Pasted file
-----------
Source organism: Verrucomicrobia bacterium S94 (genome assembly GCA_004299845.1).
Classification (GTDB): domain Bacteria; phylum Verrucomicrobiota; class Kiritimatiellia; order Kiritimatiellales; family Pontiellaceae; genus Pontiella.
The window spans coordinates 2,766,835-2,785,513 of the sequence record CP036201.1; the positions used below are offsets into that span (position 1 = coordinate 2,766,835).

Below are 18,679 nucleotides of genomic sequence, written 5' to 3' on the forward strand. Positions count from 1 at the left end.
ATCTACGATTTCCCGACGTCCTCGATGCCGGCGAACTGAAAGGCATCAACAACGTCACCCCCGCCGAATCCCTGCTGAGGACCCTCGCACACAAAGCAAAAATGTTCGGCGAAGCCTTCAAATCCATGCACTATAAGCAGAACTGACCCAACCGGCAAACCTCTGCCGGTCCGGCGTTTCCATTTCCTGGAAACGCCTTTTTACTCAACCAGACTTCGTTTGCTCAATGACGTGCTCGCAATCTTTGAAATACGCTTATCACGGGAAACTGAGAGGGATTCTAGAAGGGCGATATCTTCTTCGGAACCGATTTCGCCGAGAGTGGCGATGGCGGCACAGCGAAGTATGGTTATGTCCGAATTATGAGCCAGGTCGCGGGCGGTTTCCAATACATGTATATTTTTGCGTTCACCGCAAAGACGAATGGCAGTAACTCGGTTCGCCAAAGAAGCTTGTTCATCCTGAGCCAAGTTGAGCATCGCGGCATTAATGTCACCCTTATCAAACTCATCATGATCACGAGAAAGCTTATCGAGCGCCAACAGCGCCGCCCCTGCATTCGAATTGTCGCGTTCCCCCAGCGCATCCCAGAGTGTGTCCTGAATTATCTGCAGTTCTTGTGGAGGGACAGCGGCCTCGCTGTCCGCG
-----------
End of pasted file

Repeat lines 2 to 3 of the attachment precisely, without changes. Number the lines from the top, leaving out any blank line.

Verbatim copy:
Classification (GTDB): domain Bacteria; phylum Verrucomicrobiota; class Kiritimatiellia; order Kiritimatiellales; family Pontiellaceae; genus Pontiella.
The window spans coordinates 2,766,835-2,785,513 of the sequence record CP036201.1; the positions used below are offsets into that span (position 1 = coordinate 2,766,835).